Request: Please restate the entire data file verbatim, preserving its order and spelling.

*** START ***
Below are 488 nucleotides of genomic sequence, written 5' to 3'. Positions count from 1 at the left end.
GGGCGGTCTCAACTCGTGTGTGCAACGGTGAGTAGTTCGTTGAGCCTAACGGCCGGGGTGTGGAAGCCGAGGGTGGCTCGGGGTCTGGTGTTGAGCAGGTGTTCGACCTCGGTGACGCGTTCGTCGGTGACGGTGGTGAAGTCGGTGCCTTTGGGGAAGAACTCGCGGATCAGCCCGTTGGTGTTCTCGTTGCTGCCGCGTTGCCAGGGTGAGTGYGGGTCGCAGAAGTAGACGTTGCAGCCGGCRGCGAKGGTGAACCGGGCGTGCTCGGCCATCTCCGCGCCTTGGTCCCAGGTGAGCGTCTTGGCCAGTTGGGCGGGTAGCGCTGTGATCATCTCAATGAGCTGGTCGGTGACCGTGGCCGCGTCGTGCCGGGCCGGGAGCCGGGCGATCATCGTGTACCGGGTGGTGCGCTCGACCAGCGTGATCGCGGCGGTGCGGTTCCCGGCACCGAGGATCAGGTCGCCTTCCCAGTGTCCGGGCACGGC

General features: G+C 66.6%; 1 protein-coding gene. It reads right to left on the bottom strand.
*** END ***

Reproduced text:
Below are 488 nucleotides of genomic sequence, written 5' to 3'. Positions count from 1 at the left end.
GGGCGGTCTCAACTCGTGTGTGCAACGGTGAGTAGTTCGTTGAGCCTAACGGCCGGGGTGTGGAAGCCGAGGGTGGCTCGGGGTCTGGTGTTGAGCAGGTGTTCGACCTCGGTGACGCGTTCGTCGGTGACGGTGGTGAAGTCGGTGCCTTTGGGGAAGAACTCGCGGATCAGCCCGTTGGTGTTCTCGTTGCTGCCGCGTTGCCAGGGTGAGTGYGGGTCGCAGAAGTAGACGTTGCAGCCGGCRGCGAKGGTGAACCGGGCGTGCTCGGCCATCTCCGCGCCTTGGTCCCAGGTGAGCGTCTTGGCCAGTTGGGCGGGTAGCGCTGTGATCATCTCAATGAGCTGGTCGGTGACCGTGGCCGCGTCGTGCCGGGCCGGGAGCCGGGCGATCATCGTGTACCGGGTGGTGCGCTCGACCAGCGTGATCGCGGCGGTGCGGTTCCCGGCACCGAGGATCAGGTCGCCTTCCCAGTGTCCGGGCACGGC

General features: G+C 66.6%; 1 protein-coding gene. It reads right to left on the bottom strand.